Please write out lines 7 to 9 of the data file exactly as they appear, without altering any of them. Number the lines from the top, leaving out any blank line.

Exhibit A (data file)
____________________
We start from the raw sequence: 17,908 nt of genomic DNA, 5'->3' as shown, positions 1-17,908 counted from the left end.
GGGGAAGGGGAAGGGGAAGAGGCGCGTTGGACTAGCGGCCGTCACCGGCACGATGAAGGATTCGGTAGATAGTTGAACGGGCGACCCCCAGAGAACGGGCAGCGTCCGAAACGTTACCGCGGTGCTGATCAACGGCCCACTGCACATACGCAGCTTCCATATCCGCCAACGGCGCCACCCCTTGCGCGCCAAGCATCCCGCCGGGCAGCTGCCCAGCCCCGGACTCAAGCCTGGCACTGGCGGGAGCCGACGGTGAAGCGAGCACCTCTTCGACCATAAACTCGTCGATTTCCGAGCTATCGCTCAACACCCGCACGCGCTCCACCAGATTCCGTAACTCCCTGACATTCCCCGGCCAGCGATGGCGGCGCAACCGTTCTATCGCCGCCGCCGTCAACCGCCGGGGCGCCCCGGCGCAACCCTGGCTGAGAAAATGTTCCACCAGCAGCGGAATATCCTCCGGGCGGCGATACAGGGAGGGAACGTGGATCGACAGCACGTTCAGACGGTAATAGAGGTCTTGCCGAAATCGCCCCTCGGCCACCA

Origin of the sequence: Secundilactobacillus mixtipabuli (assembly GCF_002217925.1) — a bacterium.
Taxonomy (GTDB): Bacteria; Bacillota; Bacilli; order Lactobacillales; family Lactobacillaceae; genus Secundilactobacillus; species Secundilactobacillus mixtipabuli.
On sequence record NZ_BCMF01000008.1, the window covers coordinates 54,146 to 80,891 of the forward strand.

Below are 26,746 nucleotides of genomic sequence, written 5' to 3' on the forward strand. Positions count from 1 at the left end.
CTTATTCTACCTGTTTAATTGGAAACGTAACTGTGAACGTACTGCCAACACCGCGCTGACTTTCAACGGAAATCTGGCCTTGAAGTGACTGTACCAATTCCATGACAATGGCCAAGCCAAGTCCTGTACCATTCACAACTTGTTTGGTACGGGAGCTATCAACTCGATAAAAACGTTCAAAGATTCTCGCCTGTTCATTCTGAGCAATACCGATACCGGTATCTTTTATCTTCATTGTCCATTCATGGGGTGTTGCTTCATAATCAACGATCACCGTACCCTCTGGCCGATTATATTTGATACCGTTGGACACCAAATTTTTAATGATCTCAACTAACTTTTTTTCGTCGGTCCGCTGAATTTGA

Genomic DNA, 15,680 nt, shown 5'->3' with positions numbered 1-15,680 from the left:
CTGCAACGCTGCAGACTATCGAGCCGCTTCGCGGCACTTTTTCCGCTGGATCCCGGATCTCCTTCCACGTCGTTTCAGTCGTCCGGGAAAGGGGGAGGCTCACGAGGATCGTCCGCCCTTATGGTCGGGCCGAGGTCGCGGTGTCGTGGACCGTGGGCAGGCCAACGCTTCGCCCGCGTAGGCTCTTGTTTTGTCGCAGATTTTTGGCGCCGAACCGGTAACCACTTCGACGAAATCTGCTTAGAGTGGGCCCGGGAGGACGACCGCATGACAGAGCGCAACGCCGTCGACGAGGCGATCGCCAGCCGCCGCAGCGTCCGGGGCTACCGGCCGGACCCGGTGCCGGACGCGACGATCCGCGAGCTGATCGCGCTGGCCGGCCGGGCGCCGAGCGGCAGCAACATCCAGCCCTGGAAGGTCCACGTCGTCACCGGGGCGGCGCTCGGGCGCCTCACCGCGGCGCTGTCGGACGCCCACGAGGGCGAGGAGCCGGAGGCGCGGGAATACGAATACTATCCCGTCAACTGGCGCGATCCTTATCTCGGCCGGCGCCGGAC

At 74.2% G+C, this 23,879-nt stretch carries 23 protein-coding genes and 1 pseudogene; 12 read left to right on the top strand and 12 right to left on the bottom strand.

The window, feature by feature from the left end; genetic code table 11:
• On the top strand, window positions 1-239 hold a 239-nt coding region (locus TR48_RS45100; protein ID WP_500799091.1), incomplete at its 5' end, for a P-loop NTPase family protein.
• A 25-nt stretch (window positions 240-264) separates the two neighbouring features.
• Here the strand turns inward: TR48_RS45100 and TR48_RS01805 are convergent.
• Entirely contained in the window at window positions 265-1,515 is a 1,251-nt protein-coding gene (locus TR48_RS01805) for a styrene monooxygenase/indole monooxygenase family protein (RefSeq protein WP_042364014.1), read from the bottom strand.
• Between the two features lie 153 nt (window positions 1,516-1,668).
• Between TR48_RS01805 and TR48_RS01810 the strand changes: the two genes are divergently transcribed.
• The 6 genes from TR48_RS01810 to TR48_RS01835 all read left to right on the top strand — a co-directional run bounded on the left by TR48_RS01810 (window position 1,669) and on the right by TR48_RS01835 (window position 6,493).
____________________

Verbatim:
CTTATTCTACCTGTTTAATTGGAAACGTAACTGTGAACGTACTGCCAACACCGCGCTGACTTTCAACGGAAATCTGGCCTTGAAGTGACTGTACCAATTCCATGACAATGGCCAAGCCAAGTCCTGTACCATTCACAACTTGTTTGGTACGGGAGCTATCAACTCGATAAAAACGTTCAAAGATTCTCGCCTGTTCATTCTGAGCAATACCGATACCGGTATCTTTTATCTTCATTGTCCATTCATGGGGTGTTGCTTCATAATCAACGATCACCGTACCCTCTGGCCGATTATATTTGATACCGTTGGACACCAAATTTTTAATGATCTCAACTAACTTTTTTTCGTCGGTCCGCTGAATTTGA

Genomic DNA, 15,680 nt, shown 5'->3' with positions numbered 1-15,680 from the left:
CTGCAACGCTGCAGACTATCGAGCCGCTTCGCGGCACTTTTTCCGCTGGATCCCGGATCTCCTTCCACGTCGTTTCAGTCGTCCGGGAAAGGGGGAGGCTCACGAGGATCGTCCGCCCTTATGGTCGGGCCGAGGTCGCGGTGTCGTGGACCGTGGGCAGGCCAACGCTTCGCCCGCGTAGGCTCTTGTTTTGTCGCAGATTTTTGGCGCCGAACCGGTAACCACTTCGACGAAATCTGCTTAGAGTGGGCCCGGGAGGACGACCGCATGACAGAGCGCAACGCCGTCGACGAGGCGATCGCCAGCCGCCGCAGCGTCCGGGGCTACCGGCCGGACCCGGTGCCGGACGCGACGATCCGCGAGCTGATCGCGCTGGCCGGCCGGGCGCCGAGCGGCAGCAACATCCAGCCCTGGAAGGTCCACGTCGTCACCGGGGCGGCGCTCGGGCGCCTCACCGCGGCGCTGTCGGACGCCCACGAGGGCGAGGAGCCGGAGGCGCGGGAATACGAATACTATCCCGTCAACTGGCGCGATCCTTATCTCGGCCGGCGCCGGAC